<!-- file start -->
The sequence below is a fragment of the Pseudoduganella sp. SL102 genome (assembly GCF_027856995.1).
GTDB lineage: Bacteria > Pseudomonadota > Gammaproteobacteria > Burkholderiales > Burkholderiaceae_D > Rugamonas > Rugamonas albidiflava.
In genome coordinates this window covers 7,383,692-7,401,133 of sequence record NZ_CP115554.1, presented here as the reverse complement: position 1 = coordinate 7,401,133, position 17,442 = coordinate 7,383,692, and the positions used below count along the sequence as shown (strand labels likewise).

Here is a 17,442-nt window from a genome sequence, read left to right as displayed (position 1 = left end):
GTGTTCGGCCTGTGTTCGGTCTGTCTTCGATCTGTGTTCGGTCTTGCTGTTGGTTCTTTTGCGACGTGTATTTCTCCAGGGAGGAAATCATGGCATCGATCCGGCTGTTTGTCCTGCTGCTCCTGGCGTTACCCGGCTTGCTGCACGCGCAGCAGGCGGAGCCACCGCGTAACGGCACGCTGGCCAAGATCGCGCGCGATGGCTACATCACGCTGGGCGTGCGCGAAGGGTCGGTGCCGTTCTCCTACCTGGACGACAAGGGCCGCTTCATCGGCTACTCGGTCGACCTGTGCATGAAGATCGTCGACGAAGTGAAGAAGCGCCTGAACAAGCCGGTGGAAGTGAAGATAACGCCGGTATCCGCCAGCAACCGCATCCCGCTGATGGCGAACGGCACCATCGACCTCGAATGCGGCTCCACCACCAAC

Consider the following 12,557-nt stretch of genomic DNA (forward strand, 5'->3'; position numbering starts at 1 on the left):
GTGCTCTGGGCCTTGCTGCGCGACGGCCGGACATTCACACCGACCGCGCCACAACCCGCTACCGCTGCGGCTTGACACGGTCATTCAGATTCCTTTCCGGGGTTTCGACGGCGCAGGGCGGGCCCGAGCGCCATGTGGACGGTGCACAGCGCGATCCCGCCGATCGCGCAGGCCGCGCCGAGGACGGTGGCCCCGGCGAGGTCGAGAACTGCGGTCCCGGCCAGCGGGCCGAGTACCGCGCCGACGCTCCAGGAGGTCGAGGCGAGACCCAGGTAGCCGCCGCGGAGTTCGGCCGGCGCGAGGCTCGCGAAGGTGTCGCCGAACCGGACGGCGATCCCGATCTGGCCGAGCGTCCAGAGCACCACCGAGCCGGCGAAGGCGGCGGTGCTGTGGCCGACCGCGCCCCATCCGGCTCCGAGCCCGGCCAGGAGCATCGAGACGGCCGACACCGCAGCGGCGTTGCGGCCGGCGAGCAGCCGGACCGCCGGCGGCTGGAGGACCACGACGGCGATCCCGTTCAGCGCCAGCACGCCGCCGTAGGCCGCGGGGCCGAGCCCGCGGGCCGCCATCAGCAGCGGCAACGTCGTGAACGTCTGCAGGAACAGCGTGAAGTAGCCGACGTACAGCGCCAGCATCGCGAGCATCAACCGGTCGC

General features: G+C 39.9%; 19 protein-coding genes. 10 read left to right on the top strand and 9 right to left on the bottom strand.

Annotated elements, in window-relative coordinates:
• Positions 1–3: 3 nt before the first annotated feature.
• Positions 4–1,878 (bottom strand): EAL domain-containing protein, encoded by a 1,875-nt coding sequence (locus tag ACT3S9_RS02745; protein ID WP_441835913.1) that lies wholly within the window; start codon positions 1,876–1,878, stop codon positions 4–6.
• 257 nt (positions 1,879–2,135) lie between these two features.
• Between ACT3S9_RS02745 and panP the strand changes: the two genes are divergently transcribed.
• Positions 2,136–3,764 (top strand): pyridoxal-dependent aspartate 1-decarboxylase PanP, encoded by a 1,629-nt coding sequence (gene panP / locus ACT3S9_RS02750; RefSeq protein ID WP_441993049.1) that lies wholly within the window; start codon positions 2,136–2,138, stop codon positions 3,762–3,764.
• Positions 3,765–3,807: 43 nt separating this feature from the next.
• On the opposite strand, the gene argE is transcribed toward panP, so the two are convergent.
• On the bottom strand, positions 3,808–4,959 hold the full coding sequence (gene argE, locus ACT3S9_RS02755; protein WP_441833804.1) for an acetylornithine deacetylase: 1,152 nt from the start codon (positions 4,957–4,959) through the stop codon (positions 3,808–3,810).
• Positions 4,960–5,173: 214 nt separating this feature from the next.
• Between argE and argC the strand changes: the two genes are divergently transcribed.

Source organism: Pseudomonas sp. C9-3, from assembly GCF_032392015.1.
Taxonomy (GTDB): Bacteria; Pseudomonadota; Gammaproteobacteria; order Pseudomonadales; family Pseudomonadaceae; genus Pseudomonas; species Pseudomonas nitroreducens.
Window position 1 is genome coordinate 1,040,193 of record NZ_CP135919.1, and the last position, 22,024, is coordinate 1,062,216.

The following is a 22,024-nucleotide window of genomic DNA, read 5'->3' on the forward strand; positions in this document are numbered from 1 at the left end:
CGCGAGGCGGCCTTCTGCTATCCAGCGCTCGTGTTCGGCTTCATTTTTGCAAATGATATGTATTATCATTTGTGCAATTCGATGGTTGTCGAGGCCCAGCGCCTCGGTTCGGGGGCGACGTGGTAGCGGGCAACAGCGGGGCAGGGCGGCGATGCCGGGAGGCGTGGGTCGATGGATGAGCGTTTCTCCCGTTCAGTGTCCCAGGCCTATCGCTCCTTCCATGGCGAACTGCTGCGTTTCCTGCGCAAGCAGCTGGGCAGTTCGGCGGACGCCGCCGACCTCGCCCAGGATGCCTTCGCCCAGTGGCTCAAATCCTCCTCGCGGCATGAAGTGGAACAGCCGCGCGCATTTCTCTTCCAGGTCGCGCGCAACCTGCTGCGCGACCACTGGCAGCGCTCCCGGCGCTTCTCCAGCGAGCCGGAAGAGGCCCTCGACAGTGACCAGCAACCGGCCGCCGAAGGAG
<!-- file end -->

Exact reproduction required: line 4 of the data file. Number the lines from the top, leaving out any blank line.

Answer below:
Here is a 17,442-nt window from a genome sequence, read left to right as displayed (position 1 = left end):